When actor Ryan Gosling brought his band, Dead Man's Bones, to Boston's Middle East Club for the opening of its first-ever tour Wednesday night, the place was sold out and every song was whooped, hollered, and ecstatically applauded by the crowd, even though the album dropped just last week. Sycophantic celeb-loving? Or respect for Gosling's musicianship? Bit of both, seemed like.
Not that Dead Man's Bones horreur spectacular didn't deserve big-ups.
Gosling's band included friend and fellow actor Zach Shields, and featured the gorgeous honeyed voice of pianist and flautist Andye Jamieson. Plus, there was a local ten-piece children's choir -- a local choir will be used in each city the tour stops at wearing hooded white robes and skull face paint.
Given that Gosling and Shields barely knew how to play an instrument before starting DMB a few years ago, the pair were astoundingly good.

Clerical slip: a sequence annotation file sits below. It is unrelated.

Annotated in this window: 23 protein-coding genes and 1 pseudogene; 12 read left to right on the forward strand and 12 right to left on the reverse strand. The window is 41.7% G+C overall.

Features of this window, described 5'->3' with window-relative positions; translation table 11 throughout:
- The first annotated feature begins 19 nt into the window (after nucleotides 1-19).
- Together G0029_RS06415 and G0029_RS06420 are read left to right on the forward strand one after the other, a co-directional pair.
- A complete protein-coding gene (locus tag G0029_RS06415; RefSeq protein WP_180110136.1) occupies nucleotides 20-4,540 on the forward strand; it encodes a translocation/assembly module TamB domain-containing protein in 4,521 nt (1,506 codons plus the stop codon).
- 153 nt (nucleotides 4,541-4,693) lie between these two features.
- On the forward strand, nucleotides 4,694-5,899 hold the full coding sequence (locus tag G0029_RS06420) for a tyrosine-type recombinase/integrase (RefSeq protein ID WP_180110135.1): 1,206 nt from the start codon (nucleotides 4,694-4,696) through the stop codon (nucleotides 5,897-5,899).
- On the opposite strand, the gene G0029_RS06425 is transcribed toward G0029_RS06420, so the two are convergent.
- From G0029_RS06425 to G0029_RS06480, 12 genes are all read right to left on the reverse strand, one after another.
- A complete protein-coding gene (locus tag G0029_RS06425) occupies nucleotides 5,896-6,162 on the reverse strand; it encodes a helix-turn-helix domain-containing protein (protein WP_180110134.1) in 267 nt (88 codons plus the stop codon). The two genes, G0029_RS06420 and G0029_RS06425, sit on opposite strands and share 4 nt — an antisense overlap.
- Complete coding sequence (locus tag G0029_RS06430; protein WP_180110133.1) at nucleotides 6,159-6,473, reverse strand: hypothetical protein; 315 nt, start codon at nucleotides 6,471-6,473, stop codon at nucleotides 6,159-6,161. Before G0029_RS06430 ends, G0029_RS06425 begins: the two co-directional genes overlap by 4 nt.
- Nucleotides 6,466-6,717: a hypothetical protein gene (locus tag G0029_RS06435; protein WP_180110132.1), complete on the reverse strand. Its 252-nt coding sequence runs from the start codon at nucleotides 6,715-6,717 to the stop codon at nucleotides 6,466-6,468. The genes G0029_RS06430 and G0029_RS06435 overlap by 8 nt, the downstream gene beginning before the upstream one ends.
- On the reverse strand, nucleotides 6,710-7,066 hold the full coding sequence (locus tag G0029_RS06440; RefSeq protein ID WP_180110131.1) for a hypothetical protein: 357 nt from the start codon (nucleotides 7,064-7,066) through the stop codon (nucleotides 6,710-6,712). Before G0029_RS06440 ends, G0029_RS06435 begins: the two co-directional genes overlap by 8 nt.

Gosling switched between piano, percussion, acousticand electric guitar -- and his voice purred like a '50s crooner. Shields sang like a hipper, whispery indie rocker.
The sultry "Dead Hearts" was a standout, bringing together the disparate elements of surf, shoegaze, bobby soxer balladry, the "Monster Mash," and The Langley Schools Music Project that the pair call "spooky doo-wop."
Is the horror stuff a spoof, a shtick, a story? All of the above.
Even Gosling cracked up while singing, breaking his serious undertaker demeanor a couple of times. And with songs titled "My Body's A Zombie For You," why wouldn't he?
As actors, Shields and Gosling interpret other people's stories. Here, despite the costume drama, they got a chance to tell something of their own school daze and childhood preoccupations.
Weird kids, clearly.